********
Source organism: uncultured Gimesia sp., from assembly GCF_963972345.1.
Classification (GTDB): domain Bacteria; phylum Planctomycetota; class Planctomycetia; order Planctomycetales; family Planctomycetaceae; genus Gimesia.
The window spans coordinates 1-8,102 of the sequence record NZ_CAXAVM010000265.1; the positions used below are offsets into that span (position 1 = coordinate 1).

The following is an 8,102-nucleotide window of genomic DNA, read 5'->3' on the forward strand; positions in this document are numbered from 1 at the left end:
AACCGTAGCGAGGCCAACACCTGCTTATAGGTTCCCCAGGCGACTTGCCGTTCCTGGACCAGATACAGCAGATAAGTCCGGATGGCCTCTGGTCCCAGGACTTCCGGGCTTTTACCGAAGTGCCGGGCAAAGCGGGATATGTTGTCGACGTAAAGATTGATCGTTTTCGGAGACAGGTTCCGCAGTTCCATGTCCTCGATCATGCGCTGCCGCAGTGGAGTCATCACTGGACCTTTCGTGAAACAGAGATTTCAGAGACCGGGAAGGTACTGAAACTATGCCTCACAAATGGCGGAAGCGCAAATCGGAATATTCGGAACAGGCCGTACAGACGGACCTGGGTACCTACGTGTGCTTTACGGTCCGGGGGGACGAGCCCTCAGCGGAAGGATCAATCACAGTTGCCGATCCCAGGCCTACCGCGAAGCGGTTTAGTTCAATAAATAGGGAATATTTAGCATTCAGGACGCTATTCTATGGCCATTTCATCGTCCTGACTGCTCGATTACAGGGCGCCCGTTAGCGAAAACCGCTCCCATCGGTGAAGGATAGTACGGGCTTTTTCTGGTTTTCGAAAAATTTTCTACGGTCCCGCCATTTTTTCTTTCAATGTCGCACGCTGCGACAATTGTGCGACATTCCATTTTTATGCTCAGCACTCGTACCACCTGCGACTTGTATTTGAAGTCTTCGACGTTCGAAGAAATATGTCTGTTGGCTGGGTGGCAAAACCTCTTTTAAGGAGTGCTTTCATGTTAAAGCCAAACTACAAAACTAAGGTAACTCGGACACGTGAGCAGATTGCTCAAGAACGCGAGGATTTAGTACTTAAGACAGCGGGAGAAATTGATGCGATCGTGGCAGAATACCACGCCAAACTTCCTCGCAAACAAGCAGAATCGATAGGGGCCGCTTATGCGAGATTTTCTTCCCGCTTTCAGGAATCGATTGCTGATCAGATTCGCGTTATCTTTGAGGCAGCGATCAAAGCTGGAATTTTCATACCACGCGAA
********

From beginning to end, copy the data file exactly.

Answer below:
Source organism: uncultured Gimesia sp., from assembly GCF_963972345.1.
Classification (GTDB): domain Bacteria; phylum Planctomycetota; class Planctomycetia; order Planctomycetales; family Planctomycetaceae; genus Gimesia.
The window spans coordinates 1-8,102 of the sequence record NZ_CAXAVM010000265.1; the positions used below are offsets into that span (position 1 = coordinate 1).

The following is an 8,102-nucleotide window of genomic DNA, read 5'->3' on the forward strand; positions in this document are numbered from 1 at the left end:
AACCGTAGCGAGGCCAACACCTGCTTATAGGTTCCCCAGGCGACTTGCCGTTCCTGGACCAGATACAGCAGATAAGTCCGGATGGCCTCTGGTCCCAGGACTTCCGGGCTTTTACCGAAGTGCCGGGCAAAGCGGGATATGTTGTCGACGTAAAGATTGATCGTTTTCGGAGACAGGTTCCGCAGTTCCATGTCCTCGATCATGCGCTGCCGCAGTGGAGTCATCACTGGACCTTTCGTGAAACAGAGATTTCAGAGACCGGGAAGGTACTGAAACTATGCCTCACAAATGGCGGAAGCGCAAATCGGAATATTCGGAACAGGCCGTACAGACGGACCTGGGTACCTACGTGTGCTTTACGGTCCGGGGGGACGAGCCCTCAGCGGAAGGATCAATCACAGTTGCCGATCCCAGGCCTACCGCGAAGCGGTTTAGTTCAATAAATAGGGAATATTTAGCATTCAGGACGCTATTCTATGGCCATTTCATCGTCCTGACTGCTCGATTACAGGGCGCCCGTTAGCGAAAACCGCTCCCATCGGTGAAGGATAGTACGGGCTTTTTCTGGTTTTCGAAAAATTTTCTACGGTCCCGCCATTTTTTCTTTCAATGTCGCACGCTGCGACAATTGTGCGACATTCCATTTTTATGCTCAGCACTCGTACCACCTGCGACTTGTATTTGAAGTCTTCGACGTTCGAAGAAATATGTCTGTTGGCTGGGTGGCAAAACCTCTTTTAAGGAGTGCTTTCATGTTAAAGCCAAACTACAAAACTAAGGTAACTCGGACACGTGAGCAGATTGCTCAAGAACGCGAGGATTTAGTACTTAAGACAGCGGGAGAAATTGATGCGATCGTGGCAGAATACCACGCCAAACTTCCTCGCAAACAAGCAGAATCGATAGGGGCCGCTTATGCGAGATTTTCTTCCCGCTTTCAGGAATCGATTGCTGATCAGATTCGCGTTATCTTTGAGGCAGCGATCAAAGCTGGAATTTTCATACCACGCGAA